Our results indicate that sample selection and groundmass mica (phlogopite or kinoshitalite) separation needs to be extremely judicious prior to analysis. Where fresh mica phenocrysts are available for 40Ar/39Ar analyses we recommend that plateau results are interpreted with caution. Age spectra which are entirely flat, such that an age plateau includes 100% of the gas are likely the most accurate and precise reflection of the emplacement age of a kimberlite. In contrast, aliquots that yield younger apparent ages for heating steps preceding the plateau may reflect argon recoil redistribution resulting in anomalously older high-temperature/plateau ages when compared with independent age constraints. In cases where such discordance exists, we recommend that total-gas ages give a better approximation of the emplacement age and one which agrees more closely with ages from other geochronometers.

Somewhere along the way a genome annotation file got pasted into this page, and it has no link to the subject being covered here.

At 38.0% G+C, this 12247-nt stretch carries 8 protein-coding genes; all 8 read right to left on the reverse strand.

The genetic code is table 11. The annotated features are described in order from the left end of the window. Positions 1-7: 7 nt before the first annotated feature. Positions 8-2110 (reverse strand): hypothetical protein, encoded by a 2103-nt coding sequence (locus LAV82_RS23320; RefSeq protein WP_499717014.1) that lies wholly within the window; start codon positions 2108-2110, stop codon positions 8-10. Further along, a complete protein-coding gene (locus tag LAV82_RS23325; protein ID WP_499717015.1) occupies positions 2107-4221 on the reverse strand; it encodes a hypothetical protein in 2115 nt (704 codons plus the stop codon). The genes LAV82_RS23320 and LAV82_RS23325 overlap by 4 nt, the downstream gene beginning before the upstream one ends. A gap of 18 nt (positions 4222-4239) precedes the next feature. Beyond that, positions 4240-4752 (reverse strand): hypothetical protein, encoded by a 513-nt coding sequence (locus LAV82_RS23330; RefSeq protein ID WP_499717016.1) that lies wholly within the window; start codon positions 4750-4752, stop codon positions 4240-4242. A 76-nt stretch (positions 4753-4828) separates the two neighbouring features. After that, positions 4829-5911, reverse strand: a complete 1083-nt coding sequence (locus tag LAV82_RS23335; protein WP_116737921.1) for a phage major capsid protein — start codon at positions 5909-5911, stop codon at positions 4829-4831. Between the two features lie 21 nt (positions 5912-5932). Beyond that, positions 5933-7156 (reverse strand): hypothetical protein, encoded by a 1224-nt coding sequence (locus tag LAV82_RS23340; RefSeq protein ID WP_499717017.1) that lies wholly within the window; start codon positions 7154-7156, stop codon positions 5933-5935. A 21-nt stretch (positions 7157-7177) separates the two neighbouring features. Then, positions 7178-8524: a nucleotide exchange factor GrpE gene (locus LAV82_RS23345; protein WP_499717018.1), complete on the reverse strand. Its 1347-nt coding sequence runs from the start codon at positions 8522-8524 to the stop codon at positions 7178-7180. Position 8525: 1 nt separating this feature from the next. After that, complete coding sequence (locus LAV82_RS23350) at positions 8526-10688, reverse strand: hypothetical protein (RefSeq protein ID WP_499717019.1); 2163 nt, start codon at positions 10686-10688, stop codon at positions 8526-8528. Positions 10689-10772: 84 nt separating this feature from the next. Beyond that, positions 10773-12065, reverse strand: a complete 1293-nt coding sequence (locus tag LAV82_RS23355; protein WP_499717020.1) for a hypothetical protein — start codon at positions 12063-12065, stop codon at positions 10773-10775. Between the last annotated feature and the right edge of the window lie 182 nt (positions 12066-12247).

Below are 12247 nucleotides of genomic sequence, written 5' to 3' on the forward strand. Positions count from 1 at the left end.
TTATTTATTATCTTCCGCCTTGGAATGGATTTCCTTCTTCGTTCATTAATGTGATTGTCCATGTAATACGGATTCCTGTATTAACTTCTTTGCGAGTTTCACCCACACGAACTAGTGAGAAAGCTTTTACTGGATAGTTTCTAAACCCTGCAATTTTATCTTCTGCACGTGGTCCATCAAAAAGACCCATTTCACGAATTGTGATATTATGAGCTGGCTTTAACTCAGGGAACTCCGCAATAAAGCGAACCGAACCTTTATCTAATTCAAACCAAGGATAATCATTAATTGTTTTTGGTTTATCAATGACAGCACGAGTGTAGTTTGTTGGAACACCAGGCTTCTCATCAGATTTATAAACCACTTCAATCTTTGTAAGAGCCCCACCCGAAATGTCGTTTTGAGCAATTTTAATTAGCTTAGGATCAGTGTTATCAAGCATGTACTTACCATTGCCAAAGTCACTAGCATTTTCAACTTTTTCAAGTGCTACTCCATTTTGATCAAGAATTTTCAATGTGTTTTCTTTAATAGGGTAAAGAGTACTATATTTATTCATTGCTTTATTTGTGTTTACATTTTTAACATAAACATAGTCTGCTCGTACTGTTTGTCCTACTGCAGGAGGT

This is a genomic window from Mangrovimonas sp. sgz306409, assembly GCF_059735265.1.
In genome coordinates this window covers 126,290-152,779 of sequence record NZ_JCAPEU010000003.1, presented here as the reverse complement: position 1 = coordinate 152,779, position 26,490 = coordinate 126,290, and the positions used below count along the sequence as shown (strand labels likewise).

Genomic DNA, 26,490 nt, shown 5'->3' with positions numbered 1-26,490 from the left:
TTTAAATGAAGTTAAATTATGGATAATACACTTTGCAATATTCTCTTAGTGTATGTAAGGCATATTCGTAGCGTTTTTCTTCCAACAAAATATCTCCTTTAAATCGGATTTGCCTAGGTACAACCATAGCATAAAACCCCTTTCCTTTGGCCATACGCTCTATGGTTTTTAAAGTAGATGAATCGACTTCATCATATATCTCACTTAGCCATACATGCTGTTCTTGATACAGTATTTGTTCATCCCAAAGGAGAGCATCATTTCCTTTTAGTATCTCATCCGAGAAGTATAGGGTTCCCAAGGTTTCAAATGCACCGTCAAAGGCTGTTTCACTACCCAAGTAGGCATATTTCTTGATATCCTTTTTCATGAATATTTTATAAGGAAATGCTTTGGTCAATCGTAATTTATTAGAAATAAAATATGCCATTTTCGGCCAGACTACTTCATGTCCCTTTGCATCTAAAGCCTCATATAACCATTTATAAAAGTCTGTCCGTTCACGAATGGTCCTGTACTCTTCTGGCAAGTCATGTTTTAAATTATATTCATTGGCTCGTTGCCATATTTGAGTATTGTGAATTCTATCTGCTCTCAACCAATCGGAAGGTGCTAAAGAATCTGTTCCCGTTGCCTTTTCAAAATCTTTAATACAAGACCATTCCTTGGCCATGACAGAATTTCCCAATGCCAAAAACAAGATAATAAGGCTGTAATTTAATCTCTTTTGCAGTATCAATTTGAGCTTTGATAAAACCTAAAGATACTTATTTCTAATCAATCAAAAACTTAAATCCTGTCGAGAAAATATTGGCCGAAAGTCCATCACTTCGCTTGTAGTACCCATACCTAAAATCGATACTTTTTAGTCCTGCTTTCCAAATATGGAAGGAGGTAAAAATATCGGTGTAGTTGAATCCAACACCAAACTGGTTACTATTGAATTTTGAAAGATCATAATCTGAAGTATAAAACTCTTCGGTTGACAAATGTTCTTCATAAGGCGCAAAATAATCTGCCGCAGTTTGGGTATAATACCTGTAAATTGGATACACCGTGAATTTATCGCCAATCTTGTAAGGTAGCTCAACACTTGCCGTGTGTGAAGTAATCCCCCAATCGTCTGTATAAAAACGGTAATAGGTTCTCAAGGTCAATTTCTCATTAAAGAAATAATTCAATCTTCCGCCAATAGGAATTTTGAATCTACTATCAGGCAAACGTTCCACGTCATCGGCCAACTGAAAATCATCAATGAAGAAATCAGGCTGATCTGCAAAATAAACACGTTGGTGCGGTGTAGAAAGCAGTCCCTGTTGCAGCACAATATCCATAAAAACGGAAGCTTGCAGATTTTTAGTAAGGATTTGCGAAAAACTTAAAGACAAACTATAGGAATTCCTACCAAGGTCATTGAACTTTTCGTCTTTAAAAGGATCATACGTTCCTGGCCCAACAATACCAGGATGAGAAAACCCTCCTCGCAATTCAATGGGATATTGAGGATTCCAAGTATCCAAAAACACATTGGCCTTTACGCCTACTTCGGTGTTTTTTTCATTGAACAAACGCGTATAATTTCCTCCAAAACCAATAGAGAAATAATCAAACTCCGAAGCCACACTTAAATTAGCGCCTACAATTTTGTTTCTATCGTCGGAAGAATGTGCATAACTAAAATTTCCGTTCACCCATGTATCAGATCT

Hayden Dalton is presenting on behalf of the greater AuScope Geochemistry Laboratory Network. Hayden is a PhD researcher in the School of Earth Sciences at the University of Melbourne, his research focuses on the geochronology and geochemistry of kimberlites.

Hydrous polymetamorphic crustal rocks in an eclogite-bearing terrane record post-peak recrystallisation during arc-continent collision

Brown, Dillon1, Hand, Martin1, Morrissey, Laura2,1

1Department of Earth Sciences, University of Adelaide, Adelaide, SA, Australia. 2Future Industries Institute, University of South Australia, Mawson Lakes, SA, Australia